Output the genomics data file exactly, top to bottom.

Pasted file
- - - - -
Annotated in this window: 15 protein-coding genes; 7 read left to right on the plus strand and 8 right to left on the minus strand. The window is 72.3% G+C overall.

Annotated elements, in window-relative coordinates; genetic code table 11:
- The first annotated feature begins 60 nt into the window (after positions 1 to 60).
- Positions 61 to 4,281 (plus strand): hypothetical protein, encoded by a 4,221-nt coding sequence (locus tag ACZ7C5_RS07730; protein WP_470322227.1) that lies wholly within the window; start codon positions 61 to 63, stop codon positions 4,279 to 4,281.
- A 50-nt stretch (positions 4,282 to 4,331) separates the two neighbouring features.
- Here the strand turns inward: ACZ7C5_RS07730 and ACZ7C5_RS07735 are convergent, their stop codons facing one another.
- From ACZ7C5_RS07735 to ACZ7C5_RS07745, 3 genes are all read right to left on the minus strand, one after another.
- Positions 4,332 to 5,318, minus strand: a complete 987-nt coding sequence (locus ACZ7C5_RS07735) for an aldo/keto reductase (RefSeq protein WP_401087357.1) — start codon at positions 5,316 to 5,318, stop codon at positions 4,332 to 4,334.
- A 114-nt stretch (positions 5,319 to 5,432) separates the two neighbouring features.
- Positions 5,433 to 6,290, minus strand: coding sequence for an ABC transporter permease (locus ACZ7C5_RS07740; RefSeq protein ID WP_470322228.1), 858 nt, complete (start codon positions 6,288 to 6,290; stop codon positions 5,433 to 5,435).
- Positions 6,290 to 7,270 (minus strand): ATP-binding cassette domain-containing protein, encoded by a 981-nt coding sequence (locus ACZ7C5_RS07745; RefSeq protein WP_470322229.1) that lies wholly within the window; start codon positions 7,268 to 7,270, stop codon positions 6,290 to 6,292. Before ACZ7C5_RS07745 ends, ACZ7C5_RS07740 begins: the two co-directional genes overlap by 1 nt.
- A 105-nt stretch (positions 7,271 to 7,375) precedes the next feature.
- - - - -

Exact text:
Annotated in this window: 15 protein-coding genes; 7 read left to right on the plus strand and 8 right to left on the minus strand. The window is 72.3% G+C overall.

Annotated elements, in window-relative coordinates; genetic code table 11:
- The first annotated feature begins 60 nt into the window (after positions 1 to 60).
- Positions 61 to 4,281 (plus strand): hypothetical protein, encoded by a 4,221-nt coding sequence (locus tag ACZ7C5_RS07730; protein WP_470322227.1) that lies wholly within the window; start codon positions 61 to 63, stop codon positions 4,279 to 4,281.
- A 50-nt stretch (positions 4,282 to 4,331) separates the two neighbouring features.
- Here the strand turns inward: ACZ7C5_RS07730 and ACZ7C5_RS07735 are convergent, their stop codons facing one another.
- From ACZ7C5_RS07735 to ACZ7C5_RS07745, 3 genes are all read right to left on the minus strand, one after another.
- Positions 4,332 to 5,318, minus strand: a complete 987-nt coding sequence (locus ACZ7C5_RS07735) for an aldo/keto reductase (RefSeq protein WP_401087357.1) — start codon at positions 5,316 to 5,318, stop codon at positions 4,332 to 4,334.
- A 114-nt stretch (positions 5,319 to 5,432) separates the two neighbouring features.
- Positions 5,433 to 6,290, minus strand: coding sequence for an ABC transporter permease (locus ACZ7C5_RS07740; RefSeq protein ID WP_470322228.1), 858 nt, complete (start codon positions 6,288 to 6,290; stop codon positions 5,433 to 5,435).
- Positions 6,290 to 7,270 (minus strand): ATP-binding cassette domain-containing protein, encoded by a 981-nt coding sequence (locus ACZ7C5_RS07745; RefSeq protein WP_470322229.1) that lies wholly within the window; start codon positions 7,268 to 7,270, stop codon positions 6,290 to 6,292. Before ACZ7C5_RS07745 ends, ACZ7C5_RS07740 begins: the two co-directional genes overlap by 1 nt.
- A 105-nt stretch (positions 7,271 to 7,375) precedes the next feature.